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Rachel Dolezal inspires renewed call for a book-world revolution

Some of my writer-friends are (rightly) irritated that Rachel Dolezal "admitted" to indulging in "creative nonfiction." She lied, damn it. Writers of creative nonfiction tell the truth. But Dolezal's "admission" reminds me of why, a few years back, writing in the Globe and Mail, Our Hero called for a book-world revolution.
C'mon, surely you remember that? Going forward, I wrote, requires a slow-motion, two-step action plan. First step: we divide fact-based literature into two broad categories -- narrative nonfiction and polemical nonfiction. The first includes biography, memoir, travel, popular history, true crime, you get the idea; the second comprises thesis-driven works, artful jeremiads – political, scientific, philosophical.  Along these lines, we reorganize our world.
Second step: we abandon "nonfiction." Yes, I take a hard line. We cease to define countless literary works by what they are not, and in relation to some other genre. As a corollary, we recognize that, as a concept, "creative nonfiction" has taken us as far as it can. We let it go. End result: we will be left with two fact-based literary genres, Narrative and Polemic, both on par with Fiction. So: biographical narrative, historical narrative, true-crime narrative . . . .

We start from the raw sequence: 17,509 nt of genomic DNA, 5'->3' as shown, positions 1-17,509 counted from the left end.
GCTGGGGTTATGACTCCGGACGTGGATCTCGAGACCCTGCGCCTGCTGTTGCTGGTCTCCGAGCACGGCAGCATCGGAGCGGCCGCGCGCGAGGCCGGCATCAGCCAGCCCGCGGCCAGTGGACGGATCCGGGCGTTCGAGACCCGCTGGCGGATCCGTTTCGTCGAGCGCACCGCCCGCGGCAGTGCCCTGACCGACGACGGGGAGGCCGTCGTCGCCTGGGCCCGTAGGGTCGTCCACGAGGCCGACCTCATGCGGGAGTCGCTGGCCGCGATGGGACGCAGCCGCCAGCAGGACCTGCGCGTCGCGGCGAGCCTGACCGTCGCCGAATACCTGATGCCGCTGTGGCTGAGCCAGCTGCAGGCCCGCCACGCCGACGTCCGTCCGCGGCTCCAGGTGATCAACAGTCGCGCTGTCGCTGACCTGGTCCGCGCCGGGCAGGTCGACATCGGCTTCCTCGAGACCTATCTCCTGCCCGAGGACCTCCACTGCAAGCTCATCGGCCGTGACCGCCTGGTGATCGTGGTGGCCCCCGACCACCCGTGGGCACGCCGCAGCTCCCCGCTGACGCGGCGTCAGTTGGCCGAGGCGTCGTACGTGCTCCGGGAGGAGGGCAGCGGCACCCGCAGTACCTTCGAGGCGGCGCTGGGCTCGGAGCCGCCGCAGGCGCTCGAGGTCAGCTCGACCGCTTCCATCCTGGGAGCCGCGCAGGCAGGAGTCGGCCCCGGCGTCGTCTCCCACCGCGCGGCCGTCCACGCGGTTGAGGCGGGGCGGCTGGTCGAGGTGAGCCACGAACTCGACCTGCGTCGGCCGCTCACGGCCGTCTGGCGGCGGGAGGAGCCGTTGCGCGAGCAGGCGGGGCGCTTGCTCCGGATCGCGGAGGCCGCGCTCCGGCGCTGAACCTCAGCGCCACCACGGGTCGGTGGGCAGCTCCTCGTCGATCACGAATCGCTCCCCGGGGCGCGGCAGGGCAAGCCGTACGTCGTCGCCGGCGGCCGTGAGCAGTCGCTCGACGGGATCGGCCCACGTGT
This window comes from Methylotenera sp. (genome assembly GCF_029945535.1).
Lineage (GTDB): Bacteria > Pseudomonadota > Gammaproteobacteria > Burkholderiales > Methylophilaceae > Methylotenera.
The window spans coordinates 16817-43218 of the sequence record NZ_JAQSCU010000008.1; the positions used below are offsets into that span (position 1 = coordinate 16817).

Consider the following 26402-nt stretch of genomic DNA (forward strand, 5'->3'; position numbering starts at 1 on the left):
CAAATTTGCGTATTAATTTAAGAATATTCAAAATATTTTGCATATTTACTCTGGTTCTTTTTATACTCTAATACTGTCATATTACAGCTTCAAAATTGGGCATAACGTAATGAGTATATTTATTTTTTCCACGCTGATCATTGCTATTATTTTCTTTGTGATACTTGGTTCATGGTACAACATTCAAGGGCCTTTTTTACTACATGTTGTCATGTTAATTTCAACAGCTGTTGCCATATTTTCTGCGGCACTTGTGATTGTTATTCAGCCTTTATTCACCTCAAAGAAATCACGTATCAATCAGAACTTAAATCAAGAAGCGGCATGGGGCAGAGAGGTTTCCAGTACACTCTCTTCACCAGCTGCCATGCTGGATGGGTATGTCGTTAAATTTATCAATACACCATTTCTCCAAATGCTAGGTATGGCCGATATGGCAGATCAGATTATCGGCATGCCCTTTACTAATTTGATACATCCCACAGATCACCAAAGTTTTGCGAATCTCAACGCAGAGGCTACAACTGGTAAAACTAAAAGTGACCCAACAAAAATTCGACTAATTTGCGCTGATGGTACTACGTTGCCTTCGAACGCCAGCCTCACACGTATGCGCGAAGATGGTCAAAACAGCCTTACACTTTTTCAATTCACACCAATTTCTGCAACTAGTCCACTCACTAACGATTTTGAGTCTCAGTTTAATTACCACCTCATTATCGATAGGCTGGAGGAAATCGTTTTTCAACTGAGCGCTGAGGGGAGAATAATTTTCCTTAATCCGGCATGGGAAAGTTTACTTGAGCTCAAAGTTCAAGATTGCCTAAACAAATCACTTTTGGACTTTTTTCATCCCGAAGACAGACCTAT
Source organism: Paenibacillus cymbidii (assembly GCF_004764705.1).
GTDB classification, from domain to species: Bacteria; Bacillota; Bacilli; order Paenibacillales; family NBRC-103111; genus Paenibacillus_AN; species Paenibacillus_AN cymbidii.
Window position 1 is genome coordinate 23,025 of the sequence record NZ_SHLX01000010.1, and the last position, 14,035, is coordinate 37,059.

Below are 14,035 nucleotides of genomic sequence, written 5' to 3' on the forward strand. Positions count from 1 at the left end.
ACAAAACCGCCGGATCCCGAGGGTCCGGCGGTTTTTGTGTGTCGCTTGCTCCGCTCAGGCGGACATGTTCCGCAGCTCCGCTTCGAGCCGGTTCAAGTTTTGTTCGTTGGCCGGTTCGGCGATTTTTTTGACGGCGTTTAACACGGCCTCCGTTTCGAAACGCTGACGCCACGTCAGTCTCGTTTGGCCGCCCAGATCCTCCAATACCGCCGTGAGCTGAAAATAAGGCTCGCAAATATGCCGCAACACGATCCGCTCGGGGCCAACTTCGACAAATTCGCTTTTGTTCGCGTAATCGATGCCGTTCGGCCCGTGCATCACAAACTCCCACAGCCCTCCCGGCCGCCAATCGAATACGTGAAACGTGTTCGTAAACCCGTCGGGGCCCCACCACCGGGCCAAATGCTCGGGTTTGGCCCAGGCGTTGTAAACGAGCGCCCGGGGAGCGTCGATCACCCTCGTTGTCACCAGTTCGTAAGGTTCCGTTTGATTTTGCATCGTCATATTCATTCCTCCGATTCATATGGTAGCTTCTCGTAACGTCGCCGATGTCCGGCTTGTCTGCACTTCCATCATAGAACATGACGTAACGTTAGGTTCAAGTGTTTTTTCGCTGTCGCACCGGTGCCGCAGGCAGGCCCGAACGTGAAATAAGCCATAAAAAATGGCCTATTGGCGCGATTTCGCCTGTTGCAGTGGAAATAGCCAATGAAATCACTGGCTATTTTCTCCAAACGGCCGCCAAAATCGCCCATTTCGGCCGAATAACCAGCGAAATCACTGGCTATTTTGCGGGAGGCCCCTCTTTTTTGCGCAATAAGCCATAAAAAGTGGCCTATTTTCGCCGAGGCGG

Alas, this well-conceived insurgency attracted few followers. But you never know. If we get a few more Rachel Dolezals "admitting" to creative nonfiction, we may yet change the narrative. We may yet see literary types embracing the book-world revolution.

Ken McGoogan
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Before turning mainly to books about arctic exploration and Canadian history, Ken McGoogan worked for two decades as a journalist at major dailies in Toronto, Calgary, and Montreal. He teaches creative nonfiction writing through the University of Toronto and in the MFA program at King’s College in Halifax. Ken served as chair of the Public Lending Right Commission, has written recently for Canada’s History, Canadian Geographic, and Maclean’s, and sails with Adventure Canada as a resource historian. Based in Toronto, he has given talks and presentations across Canada, from Dawson City to Dartmouth, and in places as different as Edinburgh, Melbourne, and Hobart.